Repeat: I am NOT a Robot.

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                Considering the present turmoil over Robin William’s death, I think it’s time to have a talk I’ve wanted to make for a while.

                No, I’m not going to be insensitive to William’s death. I have no reason to be. I didn’t know him and I don’t know what he could have been going through. Sure, I feel an ache in my stomach every time someone commits suicide. But I’ve seen some of my own friends deal with depression so badly that they considered suicide a way out. And at the time, they didn’t really believe there was any other relief. All I could do was show I was there and hope my presence was enough to revive their hope.

                But I’m not here to talk about suicide explicitly. Enough of that conversation is splashing my Facebook like a water-gun. I’m pretty sure everyone knows the ups and downs that this topic brings.

                No, I’m here to explain the extreme importance of not playing the “I’m okay” game. There’s this strange mentality in our world that we have to play it cool at all times. We can’t go around looking glum because we feel terrible. Instead we have to pretend we don’t feel that and convince everyone that we’ve got our problems under control.

                Listen: I have been under this influence for a long time. And only recently have I grasped the truth that it’s okay to not be okay. It’s fine to have a good cry. It’s sensible to let your guard down once in a while. If we don’t express these emotions when they are needed, we’ll be more robotic than we already are.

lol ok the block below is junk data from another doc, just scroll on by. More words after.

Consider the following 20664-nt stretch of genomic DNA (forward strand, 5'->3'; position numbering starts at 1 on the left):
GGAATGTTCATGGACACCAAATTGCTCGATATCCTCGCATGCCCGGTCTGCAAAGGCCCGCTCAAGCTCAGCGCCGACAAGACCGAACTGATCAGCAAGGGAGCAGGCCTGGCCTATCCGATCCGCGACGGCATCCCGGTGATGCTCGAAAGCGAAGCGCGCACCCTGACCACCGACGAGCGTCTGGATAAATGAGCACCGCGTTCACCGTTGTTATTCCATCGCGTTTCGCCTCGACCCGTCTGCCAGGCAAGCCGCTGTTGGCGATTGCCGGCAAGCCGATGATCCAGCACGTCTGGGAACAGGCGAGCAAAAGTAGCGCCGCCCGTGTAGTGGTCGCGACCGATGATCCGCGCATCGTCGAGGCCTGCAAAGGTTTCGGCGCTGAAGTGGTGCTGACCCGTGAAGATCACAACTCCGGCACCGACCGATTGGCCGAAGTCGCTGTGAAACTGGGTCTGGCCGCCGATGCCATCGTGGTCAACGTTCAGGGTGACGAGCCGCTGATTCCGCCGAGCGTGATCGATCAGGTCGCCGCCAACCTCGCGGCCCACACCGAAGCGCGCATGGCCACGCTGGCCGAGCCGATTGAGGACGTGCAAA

I was lucky enough one time to have a boss that didn’t mind me losing my composure one time at work. I can’t quite recall what it was I was upset about; but I remember trying hard to not cry when I arrived at the job that morning. I went hastily about my business, playing it cool like everyone in the world said was the logical response. And in some cases, I suppose it is. But my boss could tell I was troubled and instead of scolding me for not being in control of myself, she came up to me and wrapped her arms around me. Her consoling warmth revived my spirit that day, helping me to continue my job without the fear that my real feelings were making me less of a person.

                I know we aren’t all fortunate enough to have people like this in our lives 24/7. But I believe we need them now more than ever. We can’t be afraid to weep and we cannot fear the sound of our voices crying out. Stop treating these emotions like they are a sin. And stop thinking you’ve got to be a solid rock through everything. There will be a time for us to stand tall and strong; but sometimes we need to let that burden go and allow someone else to stand tall and strong for us.

                We are people who are supposed to love in all circumstances. And not seeking for a hand to hold or a shoulder to lean on (or vice versa, we being the hand-holder, etc.) is a pretty poor example of what love is.

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